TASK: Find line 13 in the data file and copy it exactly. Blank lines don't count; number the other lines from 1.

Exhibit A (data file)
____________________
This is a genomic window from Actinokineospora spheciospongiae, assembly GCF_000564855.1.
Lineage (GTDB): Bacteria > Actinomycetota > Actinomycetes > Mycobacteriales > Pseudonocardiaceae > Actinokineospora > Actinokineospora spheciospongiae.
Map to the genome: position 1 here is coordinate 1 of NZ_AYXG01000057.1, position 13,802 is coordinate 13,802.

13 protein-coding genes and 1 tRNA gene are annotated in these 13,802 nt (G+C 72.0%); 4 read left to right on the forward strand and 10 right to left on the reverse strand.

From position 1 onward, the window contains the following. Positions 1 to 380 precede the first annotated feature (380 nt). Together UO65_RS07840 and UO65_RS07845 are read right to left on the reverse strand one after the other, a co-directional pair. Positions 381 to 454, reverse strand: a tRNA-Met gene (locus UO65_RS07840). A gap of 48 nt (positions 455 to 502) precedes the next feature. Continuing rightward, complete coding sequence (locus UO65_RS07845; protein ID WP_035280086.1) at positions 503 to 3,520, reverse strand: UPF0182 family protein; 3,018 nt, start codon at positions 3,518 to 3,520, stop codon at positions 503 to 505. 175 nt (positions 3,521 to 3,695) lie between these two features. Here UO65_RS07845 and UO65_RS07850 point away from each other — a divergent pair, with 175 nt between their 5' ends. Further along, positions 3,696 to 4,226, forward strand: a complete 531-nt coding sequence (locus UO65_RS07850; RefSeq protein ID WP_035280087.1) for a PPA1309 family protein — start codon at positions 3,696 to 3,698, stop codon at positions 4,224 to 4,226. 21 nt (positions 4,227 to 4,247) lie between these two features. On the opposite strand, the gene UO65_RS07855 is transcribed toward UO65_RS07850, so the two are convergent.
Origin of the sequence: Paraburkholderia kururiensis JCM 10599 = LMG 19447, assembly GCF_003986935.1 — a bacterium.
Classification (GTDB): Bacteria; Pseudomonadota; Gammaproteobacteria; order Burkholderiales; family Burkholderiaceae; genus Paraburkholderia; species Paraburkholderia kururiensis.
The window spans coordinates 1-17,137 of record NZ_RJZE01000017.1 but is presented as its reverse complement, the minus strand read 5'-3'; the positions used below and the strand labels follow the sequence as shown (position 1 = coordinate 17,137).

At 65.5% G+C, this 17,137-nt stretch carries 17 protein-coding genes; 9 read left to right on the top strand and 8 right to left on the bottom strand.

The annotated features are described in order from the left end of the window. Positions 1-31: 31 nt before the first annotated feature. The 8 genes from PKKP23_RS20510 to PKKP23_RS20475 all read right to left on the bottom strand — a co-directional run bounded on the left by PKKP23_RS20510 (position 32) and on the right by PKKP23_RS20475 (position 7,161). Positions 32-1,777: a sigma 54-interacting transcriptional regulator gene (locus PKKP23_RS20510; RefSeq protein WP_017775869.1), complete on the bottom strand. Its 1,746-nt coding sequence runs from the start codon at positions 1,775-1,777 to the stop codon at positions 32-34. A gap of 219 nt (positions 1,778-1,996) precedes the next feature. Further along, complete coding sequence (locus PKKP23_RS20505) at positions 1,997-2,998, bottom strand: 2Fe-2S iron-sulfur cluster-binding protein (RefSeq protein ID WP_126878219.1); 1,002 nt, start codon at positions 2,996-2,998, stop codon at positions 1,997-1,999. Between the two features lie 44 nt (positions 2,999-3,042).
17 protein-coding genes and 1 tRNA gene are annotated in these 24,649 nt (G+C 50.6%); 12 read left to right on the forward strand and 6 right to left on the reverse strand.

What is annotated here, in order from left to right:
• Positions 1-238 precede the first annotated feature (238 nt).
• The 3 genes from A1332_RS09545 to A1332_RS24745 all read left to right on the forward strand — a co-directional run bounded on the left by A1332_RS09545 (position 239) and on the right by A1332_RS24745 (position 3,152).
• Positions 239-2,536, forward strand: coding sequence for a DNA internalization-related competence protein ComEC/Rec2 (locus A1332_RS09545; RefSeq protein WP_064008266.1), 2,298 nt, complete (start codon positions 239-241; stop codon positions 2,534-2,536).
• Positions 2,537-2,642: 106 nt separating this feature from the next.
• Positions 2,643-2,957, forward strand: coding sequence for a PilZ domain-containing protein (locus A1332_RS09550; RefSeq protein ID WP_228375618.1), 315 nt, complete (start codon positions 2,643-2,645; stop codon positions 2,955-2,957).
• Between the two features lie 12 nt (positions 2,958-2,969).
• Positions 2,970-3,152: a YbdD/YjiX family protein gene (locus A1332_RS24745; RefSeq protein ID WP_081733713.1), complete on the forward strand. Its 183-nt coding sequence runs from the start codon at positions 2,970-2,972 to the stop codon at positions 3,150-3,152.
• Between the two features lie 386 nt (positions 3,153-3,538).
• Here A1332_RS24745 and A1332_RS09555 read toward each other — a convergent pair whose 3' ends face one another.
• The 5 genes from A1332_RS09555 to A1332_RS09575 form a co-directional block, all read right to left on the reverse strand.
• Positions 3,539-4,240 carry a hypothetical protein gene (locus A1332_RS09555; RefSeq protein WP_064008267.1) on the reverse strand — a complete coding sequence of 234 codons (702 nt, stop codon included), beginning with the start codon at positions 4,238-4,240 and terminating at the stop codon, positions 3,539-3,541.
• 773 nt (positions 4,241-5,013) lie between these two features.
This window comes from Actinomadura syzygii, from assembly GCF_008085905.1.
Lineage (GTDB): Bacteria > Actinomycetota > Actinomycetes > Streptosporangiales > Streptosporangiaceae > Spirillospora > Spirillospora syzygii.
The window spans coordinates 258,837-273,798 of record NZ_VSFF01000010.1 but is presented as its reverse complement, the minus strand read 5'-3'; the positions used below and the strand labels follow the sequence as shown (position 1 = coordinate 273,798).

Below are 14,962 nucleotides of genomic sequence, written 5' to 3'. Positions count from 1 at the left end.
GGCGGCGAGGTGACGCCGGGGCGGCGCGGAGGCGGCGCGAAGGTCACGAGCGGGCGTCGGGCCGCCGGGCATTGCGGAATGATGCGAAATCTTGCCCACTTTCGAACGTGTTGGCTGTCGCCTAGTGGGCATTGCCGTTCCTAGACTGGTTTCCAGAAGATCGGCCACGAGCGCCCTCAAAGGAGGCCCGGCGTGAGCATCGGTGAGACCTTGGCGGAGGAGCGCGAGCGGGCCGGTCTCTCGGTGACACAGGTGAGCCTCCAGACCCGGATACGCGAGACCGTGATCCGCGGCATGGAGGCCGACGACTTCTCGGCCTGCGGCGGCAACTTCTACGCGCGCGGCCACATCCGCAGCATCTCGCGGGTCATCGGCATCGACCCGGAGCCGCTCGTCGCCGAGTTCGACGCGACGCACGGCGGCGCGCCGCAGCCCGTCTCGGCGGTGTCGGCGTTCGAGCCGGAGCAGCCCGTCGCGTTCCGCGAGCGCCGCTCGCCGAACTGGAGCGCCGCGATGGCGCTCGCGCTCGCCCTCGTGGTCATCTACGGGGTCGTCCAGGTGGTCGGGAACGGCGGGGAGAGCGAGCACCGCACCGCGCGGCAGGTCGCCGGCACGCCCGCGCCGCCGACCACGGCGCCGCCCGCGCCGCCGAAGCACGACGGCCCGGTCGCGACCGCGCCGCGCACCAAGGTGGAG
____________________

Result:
• Positions 1-238 precede the first annotated feature (238 nt).